Image: Creative Assembly

What all this tends to create is a game that is far more dynamic than previous games in the series, one in which the old tactics don’t transfer across easily. You can’t simply hunker down and bide your time, because the weather will move you on, either directly or by flinging refugees at you. But that said simply rushing out won’t work either, because the enemy will batter you if you’re not cunning about it. To build up even a small nation of your own you have to duck and dive and fight fires constantly, making it much harder than previous iterations and much more work.

The general systems of the game have been smartened up too – the family and political machinations of your ruler now play a bigger part and diplomacy between factions is now more transparent. Even if it can be difficult to make much headway the game will at least tell you why the leaders of other tribes are acting like complete tools so much of the time. These improvements extend to the battles too. Units engage each other in combat properly without collapsing into big heaving blobs, and the fights are reasonably well balanced, not too quick but not too slow. The micromanagement of multiple commander special abilities that appeared in Rome 2 seems to have quietly slipped into the bin this time out, another gratifying change.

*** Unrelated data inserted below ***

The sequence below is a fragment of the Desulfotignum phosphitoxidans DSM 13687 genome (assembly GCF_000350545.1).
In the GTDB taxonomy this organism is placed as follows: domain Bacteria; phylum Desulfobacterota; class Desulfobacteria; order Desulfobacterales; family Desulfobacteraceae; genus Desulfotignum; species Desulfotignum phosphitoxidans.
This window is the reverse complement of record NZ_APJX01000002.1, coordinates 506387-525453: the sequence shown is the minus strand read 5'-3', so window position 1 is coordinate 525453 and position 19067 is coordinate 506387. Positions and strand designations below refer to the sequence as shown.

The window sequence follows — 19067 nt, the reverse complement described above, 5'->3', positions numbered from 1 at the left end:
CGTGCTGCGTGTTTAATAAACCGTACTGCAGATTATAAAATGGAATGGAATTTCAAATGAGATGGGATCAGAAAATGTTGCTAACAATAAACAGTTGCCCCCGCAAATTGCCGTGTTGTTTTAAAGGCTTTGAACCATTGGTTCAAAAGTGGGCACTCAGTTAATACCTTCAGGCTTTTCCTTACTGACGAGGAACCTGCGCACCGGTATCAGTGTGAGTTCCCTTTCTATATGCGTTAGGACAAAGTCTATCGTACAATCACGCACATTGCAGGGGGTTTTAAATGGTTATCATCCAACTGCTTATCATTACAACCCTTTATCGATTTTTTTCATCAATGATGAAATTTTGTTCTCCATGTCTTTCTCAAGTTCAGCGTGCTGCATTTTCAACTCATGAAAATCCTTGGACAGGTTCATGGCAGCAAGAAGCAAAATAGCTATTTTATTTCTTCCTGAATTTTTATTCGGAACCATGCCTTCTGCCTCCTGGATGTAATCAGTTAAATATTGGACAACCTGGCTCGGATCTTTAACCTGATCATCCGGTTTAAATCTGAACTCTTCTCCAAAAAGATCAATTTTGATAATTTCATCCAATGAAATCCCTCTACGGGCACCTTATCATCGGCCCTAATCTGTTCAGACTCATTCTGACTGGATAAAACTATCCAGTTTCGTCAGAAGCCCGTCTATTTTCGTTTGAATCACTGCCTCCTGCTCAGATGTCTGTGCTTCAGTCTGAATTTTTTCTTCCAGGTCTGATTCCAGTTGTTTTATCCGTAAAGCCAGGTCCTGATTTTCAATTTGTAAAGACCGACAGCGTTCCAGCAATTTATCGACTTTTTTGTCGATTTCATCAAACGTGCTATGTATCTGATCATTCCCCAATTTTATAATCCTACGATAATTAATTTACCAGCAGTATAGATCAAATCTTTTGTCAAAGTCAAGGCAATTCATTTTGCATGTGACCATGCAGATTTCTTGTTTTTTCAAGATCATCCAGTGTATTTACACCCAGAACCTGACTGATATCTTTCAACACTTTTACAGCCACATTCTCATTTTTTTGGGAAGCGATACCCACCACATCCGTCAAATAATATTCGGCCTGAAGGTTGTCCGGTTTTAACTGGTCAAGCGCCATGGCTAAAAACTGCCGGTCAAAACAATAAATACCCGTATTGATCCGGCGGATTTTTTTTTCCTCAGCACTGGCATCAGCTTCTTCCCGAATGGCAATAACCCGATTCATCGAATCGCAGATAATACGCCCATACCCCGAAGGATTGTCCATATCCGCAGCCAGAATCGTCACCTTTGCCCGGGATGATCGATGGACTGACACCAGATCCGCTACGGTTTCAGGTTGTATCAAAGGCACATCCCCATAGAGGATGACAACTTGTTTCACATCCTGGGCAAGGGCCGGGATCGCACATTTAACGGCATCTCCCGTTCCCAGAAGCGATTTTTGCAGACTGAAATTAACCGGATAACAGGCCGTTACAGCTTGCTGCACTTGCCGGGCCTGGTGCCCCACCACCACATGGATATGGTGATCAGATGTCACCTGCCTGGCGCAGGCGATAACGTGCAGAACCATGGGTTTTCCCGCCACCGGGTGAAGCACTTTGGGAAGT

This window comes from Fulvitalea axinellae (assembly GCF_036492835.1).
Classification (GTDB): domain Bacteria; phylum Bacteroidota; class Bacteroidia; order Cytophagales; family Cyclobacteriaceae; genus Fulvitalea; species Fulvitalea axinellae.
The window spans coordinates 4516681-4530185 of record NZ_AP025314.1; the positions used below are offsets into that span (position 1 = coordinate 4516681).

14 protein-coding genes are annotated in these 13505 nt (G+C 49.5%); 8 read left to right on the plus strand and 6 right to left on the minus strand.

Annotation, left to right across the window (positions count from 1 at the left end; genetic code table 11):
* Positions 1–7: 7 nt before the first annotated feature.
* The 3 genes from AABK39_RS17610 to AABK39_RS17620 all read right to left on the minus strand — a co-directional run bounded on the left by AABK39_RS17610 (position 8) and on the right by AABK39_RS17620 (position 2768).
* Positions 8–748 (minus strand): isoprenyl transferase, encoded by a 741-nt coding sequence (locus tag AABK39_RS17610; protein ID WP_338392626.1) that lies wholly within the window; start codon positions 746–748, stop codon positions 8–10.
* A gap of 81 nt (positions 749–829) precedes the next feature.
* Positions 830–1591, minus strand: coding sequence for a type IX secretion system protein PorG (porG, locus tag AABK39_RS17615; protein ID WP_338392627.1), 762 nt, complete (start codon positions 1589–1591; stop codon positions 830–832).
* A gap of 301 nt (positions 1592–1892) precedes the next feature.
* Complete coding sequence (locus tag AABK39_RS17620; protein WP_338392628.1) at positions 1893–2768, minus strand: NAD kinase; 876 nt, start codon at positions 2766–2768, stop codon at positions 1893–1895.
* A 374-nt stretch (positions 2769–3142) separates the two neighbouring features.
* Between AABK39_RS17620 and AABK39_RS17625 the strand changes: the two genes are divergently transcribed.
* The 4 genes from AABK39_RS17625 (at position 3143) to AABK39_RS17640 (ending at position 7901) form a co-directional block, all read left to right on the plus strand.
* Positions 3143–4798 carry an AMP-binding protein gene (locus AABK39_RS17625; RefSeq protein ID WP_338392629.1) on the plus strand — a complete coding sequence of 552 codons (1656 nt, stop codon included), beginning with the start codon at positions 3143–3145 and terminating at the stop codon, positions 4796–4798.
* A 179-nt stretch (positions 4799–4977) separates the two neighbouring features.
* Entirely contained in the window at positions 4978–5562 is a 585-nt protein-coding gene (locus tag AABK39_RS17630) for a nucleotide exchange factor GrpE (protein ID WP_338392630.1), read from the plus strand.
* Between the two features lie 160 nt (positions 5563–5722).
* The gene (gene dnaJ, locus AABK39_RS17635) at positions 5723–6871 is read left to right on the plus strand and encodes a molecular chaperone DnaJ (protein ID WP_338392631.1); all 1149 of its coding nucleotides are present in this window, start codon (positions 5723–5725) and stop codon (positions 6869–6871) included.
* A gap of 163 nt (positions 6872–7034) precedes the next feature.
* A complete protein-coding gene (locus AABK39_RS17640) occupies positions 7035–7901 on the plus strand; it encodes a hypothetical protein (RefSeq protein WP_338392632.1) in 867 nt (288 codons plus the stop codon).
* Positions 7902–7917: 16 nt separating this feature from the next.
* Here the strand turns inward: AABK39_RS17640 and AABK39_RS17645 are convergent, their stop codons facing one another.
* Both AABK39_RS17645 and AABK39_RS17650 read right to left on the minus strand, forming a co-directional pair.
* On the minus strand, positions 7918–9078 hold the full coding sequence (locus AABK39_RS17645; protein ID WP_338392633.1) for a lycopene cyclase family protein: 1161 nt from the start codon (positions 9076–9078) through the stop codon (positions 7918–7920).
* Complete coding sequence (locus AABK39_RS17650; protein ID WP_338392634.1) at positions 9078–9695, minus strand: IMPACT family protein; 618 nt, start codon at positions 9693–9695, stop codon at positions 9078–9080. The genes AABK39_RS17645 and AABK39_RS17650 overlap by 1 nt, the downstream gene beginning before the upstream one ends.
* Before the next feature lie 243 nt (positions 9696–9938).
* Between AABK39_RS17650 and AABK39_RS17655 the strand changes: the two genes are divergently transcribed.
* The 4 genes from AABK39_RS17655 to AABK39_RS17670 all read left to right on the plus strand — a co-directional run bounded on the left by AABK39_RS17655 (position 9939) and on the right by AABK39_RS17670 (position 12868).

The presentation of the game has improved upon Rome 2 as well and the towns and villages in particular look stunning. More importantly the AI now knows how to navigate these places and so the visual spectacle can be enjoyed without grimacing at whatever stupidity the enemy units are engaged in. There are not a huge number of units available for armies, though it feels likely that more will come along, either through user-made modification or DLC. Those that are in the game look good, in a grubby, end-times sort of way. The all-women units that appeared in Rome 2 are gone, but their legacy remains, with many levy and irregular units now containing a smattering of female fighters amongst the men.

Total War: Attila is a brilliant return to form for a series that at one stage looked to be sinking. If you can find a few days free to shut yourself in and play the hell out of it, you’ll find it time well spent.